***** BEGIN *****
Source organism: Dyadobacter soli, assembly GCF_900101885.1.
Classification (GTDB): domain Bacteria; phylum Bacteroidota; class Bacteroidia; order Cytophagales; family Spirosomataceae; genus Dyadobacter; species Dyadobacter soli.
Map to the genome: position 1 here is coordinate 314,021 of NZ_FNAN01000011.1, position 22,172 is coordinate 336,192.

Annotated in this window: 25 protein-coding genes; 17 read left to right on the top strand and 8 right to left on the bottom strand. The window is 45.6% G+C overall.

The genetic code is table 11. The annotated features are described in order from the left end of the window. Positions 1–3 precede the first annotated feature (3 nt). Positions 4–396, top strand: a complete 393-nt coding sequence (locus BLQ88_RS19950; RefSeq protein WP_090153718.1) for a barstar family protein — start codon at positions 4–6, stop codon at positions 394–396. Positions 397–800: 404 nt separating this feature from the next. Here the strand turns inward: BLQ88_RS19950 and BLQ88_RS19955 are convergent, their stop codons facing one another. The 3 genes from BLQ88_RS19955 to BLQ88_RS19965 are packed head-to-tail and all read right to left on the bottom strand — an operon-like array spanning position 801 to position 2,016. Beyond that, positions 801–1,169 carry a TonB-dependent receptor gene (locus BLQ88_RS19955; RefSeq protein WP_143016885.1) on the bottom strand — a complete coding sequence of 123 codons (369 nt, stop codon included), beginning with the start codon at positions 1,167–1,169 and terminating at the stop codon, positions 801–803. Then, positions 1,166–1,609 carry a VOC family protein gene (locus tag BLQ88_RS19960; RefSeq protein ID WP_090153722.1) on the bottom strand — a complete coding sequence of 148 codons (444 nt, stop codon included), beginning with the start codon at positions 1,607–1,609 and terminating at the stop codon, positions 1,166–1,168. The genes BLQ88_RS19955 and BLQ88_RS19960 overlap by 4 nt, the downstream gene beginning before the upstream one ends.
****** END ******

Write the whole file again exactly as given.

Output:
Source organism: Dyadobacter soli, assembly GCF_900101885.1.
Classification (GTDB): domain Bacteria; phylum Bacteroidota; class Bacteroidia; order Cytophagales; family Spirosomataceae; genus Dyadobacter; species Dyadobacter soli.
Map to the genome: position 1 here is coordinate 314,021 of NZ_FNAN01000011.1, position 22,172 is coordinate 336,192.

Annotated in this window: 25 protein-coding genes; 17 read left to right on the top strand and 8 right to left on the bottom strand. The window is 45.6% G+C overall.

The genetic code is table 11. The annotated features are described in order from the left end of the window. Positions 1–3 precede the first annotated feature (3 nt). Positions 4–396, top strand: a complete 393-nt coding sequence (locus BLQ88_RS19950; RefSeq protein WP_090153718.1) for a barstar family protein — start codon at positions 4–6, stop codon at positions 394–396. Positions 397–800: 404 nt separating this feature from the next. Here the strand turns inward: BLQ88_RS19950 and BLQ88_RS19955 are convergent, their stop codons facing one another. The 3 genes from BLQ88_RS19955 to BLQ88_RS19965 are packed head-to-tail and all read right to left on the bottom strand — an operon-like array spanning position 801 to position 2,016. Beyond that, positions 801–1,169 carry a TonB-dependent receptor gene (locus BLQ88_RS19955; RefSeq protein WP_143016885.1) on the bottom strand — a complete coding sequence of 123 codons (369 nt, stop codon included), beginning with the start codon at positions 1,167–1,169 and terminating at the stop codon, positions 801–803. Then, positions 1,166–1,609 carry a VOC family protein gene (locus tag BLQ88_RS19960; RefSeq protein ID WP_090153722.1) on the bottom strand — a complete coding sequence of 148 codons (444 nt, stop codon included), beginning with the start codon at positions 1,607–1,609 and terminating at the stop codon, positions 1,166–1,168. The genes BLQ88_RS19955 and BLQ88_RS19960 overlap by 4 nt, the downstream gene beginning before the upstream one ends.